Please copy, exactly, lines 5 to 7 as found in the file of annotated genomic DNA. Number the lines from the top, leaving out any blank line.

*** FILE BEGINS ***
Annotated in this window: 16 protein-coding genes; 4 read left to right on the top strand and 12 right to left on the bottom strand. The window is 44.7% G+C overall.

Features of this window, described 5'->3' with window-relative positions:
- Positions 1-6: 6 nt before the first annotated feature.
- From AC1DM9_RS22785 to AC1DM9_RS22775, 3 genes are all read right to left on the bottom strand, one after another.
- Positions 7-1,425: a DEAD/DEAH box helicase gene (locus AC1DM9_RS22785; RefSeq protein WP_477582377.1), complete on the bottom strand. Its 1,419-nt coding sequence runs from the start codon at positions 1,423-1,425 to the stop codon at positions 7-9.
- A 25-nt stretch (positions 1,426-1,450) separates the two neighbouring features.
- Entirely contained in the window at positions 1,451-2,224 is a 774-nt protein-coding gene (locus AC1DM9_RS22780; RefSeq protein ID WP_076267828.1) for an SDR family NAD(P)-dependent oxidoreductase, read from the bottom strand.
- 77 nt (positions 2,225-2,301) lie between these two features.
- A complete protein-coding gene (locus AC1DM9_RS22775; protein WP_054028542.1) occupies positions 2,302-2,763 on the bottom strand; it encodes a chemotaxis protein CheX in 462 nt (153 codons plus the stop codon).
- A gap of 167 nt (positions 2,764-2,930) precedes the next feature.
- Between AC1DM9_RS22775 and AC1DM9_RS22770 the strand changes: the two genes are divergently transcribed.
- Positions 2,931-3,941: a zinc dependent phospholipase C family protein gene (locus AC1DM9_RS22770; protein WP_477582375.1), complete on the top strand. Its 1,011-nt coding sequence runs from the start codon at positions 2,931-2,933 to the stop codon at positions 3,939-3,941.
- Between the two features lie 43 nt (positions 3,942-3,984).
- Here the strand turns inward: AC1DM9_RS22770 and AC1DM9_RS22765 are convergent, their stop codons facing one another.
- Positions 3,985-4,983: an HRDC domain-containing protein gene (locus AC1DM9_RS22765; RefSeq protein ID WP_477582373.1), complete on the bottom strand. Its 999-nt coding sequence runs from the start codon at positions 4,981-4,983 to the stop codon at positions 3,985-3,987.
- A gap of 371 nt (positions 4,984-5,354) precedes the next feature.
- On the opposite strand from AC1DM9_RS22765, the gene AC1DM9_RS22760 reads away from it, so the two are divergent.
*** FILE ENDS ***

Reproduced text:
- Positions 7-1,425: a DEAD/DEAH box helicase gene (locus AC1DM9_RS22785; RefSeq protein WP_477582377.1), complete on the bottom strand. Its 1,419-nt coding sequence runs from the start codon at positions 1,423-1,425 to the stop codon at positions 7-9.
- A 25-nt stretch (positions 1,426-1,450) separates the two neighbouring features.
- Entirely contained in the window at positions 1,451-2,224 is a 774-nt protein-coding gene (locus AC1DM9_RS22780; RefSeq protein ID WP_076267828.1) for an SDR family NAD(P)-dependent oxidoreductase, read from the bottom strand.